Moreover, the 1920s were a relatively prosperous period, with the Chervonets (10 roubles in gold) at a premium. The peasants, who made up the majority of the Soviet population, paid food taxes; the raids of food collectors during the Civil War became a troubling memory, a thing of the past.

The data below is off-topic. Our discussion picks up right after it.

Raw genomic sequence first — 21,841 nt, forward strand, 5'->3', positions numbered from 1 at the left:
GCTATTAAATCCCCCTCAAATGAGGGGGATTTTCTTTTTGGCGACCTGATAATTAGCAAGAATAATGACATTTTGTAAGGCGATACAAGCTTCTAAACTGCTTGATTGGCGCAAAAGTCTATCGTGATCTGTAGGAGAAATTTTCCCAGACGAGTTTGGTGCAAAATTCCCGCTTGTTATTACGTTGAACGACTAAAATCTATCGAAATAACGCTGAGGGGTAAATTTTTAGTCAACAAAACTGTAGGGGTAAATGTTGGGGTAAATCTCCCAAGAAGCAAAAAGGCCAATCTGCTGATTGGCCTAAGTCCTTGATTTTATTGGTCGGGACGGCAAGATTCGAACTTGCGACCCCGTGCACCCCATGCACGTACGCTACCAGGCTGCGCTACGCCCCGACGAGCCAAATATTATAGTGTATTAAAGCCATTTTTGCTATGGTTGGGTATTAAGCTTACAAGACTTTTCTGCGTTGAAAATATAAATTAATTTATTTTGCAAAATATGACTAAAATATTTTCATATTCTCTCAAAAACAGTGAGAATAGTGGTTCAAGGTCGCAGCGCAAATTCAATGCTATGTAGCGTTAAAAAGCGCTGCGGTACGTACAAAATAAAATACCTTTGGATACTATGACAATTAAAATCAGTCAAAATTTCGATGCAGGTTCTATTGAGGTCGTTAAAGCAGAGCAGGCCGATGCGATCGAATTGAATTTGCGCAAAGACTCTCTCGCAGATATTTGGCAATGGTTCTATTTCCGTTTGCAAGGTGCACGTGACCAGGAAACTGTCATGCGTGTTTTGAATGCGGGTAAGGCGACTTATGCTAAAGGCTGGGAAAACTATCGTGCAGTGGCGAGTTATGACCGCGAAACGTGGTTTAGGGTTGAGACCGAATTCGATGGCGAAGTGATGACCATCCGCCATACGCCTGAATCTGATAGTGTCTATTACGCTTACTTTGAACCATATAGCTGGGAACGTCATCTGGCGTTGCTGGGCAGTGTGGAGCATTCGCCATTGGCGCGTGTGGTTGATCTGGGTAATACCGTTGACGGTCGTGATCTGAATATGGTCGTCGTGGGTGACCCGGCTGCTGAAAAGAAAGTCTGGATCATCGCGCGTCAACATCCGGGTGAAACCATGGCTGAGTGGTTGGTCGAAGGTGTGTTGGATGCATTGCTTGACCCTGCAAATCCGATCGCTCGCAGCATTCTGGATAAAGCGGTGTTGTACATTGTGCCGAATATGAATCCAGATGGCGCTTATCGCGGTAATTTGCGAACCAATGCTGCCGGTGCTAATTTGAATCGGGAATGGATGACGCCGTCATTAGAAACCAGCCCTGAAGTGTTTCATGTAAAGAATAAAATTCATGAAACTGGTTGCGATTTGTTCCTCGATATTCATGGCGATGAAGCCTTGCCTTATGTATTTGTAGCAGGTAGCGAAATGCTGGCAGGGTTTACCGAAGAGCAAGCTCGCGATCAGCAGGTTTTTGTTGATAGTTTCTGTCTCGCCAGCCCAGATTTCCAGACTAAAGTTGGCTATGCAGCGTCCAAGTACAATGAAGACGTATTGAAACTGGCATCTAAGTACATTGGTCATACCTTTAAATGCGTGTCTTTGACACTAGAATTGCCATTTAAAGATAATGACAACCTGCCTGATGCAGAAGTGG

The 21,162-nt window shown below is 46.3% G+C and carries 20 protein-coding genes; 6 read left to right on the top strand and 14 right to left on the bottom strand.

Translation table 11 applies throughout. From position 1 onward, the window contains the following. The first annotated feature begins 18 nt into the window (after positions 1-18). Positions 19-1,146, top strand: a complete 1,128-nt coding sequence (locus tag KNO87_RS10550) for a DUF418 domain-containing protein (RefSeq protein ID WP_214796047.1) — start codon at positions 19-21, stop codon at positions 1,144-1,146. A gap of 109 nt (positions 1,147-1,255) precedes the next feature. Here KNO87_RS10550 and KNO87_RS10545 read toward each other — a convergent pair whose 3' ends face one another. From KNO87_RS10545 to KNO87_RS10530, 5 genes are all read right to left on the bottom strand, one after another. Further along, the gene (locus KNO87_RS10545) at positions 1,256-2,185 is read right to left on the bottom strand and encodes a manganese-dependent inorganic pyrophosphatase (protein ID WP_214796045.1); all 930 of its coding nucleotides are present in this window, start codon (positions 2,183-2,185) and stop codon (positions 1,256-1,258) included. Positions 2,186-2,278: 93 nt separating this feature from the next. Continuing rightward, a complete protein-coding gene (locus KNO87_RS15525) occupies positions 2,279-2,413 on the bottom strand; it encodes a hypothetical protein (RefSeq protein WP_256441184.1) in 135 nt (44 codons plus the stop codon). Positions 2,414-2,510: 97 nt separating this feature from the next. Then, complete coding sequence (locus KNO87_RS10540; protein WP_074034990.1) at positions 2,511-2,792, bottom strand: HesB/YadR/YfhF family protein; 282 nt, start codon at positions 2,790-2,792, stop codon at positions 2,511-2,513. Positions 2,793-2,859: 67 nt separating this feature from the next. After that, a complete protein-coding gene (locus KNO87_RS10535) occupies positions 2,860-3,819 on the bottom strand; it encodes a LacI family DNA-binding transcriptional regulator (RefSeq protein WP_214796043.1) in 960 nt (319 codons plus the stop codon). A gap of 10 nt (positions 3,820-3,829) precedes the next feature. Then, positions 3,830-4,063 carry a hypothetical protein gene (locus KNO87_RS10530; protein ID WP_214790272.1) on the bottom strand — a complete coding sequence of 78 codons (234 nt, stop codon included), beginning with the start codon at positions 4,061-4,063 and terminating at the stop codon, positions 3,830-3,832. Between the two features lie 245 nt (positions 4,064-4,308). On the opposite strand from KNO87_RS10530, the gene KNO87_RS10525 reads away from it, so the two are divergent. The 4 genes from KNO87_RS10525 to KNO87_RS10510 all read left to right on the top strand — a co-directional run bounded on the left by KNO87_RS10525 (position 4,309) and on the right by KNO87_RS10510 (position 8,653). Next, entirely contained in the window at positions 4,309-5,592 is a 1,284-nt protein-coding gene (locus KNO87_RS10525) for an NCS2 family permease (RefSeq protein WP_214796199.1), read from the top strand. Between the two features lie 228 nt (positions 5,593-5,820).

All this came to an end in 1930, the year which saw the beginning of Stalin’s “Great Change” and the beginning of collectivization. Historians refer to this moment as the second revolution, the Stalinist Revolution. The “Titanic” of urban revolutionary culture sailed into the iceberg of the peasant world, and was shipwrecked. During the 1920s, Stalin – who had become general secretary of the All-Russian Communist Party (Bolsheviks) in 1922 – was regarded as “first among equals”. He fought successfully against a wide range of political “deviations”, disposing of one rival after another. Above all, he turned the party against his arch-enemy, Leon Trotsky, who he managed to have banished from the country in 1929. A word coined by Stalin – “Trotskyism” – gradually became one of the worst political stigmas, used to brand the worst enemies of “Leninism” – another of Stalin’s concepts. From this time on, it was strictly forbidden to mention Trotsky – the hero of October and a co-founder of the Red Army – in connection with the revolution or the Civil War. History was written anew. (Although, actually, at this point Stalin didn’t completely rewrite history – that would come later, in the 1930s.)